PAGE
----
The New Federal War On Pot Dispensaries

| Thu Jul. 12, 2012 3:38 PM EDT

Cannabis station, a medical marijuana dispensary, is located at the site of a former gas station in Denver, Colorado.

Remember when the feds pledged to end raids on medical marijuana dispensaries that complied with state laws?

Psych! Like a trippy screen saver undergoing a phase change, the Justice Department has morphed its marijuana stance back into what it looked like during the Bush era, going on the offensive against dozens of medical pot operations. This week federal agents moved to evict Harborside Health Center, the nation's most respected (and by all accounts, most legally compliant) dispensary.

The Justice Department has certainly done a lot of weed-whacking in recent years, but mostly just around the fringes of California's $1.3 billion medical pot industry. Staying true to its word, it has targeted dispensaries that violated state law by, for instance, opening up too close to schools and parks. And it has used an obscure provision of the tax code to stipulate that dispensaries cannot deduct routine expenses such as rent and wages. It claims Harborside owes the IRS back taxes totalling $2.5 million.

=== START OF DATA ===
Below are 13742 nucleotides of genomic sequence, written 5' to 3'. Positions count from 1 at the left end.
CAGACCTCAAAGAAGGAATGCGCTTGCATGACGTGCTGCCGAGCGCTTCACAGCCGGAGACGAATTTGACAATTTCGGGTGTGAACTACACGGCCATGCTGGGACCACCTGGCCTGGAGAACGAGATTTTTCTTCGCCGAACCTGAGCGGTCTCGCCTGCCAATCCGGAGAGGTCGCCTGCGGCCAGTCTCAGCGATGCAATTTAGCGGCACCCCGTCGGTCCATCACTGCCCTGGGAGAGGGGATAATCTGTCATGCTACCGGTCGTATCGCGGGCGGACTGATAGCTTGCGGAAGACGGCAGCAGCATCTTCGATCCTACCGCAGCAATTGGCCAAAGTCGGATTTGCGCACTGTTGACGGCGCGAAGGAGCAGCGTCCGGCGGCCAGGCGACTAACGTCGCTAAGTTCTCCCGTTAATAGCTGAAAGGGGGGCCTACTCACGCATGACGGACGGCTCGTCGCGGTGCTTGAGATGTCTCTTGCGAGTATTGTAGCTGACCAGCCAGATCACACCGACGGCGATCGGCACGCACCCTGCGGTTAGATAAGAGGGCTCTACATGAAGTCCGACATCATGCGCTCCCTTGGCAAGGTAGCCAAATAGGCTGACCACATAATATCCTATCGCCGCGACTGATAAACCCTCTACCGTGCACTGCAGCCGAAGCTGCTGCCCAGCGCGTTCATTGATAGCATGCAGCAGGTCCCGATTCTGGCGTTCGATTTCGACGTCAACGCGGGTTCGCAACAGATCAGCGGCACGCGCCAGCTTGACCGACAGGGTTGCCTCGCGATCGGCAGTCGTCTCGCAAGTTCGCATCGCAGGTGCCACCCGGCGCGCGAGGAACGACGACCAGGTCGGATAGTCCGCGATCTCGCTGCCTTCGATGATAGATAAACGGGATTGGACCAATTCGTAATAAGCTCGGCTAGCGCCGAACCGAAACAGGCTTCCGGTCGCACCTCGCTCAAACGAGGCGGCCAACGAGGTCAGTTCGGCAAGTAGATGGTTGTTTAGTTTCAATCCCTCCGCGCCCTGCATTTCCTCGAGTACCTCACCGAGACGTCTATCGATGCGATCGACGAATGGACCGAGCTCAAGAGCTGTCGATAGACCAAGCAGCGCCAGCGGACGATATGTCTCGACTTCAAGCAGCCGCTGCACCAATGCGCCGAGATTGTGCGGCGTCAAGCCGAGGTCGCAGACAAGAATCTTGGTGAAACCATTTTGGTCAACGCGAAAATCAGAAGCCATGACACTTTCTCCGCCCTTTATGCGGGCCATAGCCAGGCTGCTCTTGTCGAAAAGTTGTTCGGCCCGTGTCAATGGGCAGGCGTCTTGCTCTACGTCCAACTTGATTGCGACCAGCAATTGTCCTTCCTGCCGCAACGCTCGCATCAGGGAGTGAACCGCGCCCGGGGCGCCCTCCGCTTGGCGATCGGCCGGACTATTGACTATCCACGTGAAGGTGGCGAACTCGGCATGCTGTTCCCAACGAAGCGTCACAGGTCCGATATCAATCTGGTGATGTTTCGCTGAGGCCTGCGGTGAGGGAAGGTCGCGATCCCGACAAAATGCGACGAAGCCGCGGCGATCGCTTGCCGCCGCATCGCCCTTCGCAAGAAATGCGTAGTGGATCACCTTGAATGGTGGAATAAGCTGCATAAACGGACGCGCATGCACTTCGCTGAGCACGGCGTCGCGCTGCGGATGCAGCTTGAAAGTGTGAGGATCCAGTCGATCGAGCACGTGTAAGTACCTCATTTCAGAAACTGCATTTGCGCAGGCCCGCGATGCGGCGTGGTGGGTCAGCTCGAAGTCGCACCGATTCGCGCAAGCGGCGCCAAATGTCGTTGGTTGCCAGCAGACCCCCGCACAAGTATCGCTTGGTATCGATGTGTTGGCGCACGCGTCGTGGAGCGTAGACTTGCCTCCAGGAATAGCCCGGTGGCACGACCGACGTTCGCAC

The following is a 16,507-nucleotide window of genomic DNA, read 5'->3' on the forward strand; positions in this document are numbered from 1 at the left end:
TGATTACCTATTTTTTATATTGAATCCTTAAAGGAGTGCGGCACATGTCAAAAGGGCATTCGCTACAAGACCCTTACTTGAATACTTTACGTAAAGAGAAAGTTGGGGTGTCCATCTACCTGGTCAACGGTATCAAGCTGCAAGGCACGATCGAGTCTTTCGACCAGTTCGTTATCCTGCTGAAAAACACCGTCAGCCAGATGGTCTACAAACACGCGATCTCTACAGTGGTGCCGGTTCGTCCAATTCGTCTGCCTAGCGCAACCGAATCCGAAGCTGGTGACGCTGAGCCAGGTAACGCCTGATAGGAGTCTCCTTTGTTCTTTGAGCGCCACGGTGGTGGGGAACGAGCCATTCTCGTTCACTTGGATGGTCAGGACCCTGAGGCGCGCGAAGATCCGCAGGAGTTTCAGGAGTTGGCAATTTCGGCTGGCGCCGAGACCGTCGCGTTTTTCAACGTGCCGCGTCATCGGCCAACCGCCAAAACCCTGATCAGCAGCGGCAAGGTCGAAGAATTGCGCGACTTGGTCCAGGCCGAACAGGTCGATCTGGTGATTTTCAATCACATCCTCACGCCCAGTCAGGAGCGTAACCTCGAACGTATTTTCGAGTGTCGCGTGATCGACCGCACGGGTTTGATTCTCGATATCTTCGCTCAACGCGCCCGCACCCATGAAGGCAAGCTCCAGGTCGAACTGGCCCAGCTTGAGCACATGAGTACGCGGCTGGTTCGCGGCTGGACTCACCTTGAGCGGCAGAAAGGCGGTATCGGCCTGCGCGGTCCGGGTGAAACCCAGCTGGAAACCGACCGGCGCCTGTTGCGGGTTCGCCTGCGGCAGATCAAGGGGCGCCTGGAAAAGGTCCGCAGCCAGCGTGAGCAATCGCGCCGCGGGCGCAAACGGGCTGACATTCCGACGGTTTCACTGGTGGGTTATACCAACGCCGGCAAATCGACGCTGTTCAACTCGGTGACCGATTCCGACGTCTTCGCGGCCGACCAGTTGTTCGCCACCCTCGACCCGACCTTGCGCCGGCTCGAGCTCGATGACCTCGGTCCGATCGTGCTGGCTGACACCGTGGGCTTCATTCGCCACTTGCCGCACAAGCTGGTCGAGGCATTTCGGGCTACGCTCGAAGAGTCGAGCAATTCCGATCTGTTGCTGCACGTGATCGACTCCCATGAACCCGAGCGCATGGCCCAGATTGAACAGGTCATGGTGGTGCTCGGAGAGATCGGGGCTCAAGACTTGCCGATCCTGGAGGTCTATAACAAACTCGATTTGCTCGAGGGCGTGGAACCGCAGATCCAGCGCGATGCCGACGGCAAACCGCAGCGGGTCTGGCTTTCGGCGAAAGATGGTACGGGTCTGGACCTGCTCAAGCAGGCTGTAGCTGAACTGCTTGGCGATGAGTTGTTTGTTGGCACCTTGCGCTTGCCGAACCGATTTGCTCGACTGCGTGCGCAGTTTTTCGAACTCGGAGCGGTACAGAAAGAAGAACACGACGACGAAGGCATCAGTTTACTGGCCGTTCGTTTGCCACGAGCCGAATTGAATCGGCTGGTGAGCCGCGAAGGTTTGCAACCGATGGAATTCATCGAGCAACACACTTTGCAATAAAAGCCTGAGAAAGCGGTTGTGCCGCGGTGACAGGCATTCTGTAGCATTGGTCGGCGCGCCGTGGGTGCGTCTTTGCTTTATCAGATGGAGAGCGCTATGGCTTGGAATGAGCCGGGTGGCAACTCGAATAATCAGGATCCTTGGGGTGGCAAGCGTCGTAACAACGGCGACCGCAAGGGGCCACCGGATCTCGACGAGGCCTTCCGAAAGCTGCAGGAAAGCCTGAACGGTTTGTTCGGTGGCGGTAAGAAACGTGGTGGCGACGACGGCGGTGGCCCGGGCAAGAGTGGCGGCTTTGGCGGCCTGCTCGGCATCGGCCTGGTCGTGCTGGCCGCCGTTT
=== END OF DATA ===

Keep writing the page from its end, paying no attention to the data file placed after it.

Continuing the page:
But this week the department appeared to cross the line, breaking its 2009 pledge to leave state-compliant dispensaries alone. On Tuesday it filed papers to seize the properties in Oakland and San Jose where Harborside does business, alleging that it is "operating in violation of federal law." 

In a statement, US Attorney Melinda Haag said she was now moving to target "marijuana superstores."

"The larger the operation, the greater the likelihood that there will be violations of the state's medical marijuana laws," she said. 

Of course, size doesn't necessarily equate to disregard for the law. And either way, going after dispensaries that might break the law is a much different standard than targeting actual lawbreakers. But there you have it—even as the public becomes ever more tolerant of pot, the feds are becoming less so.

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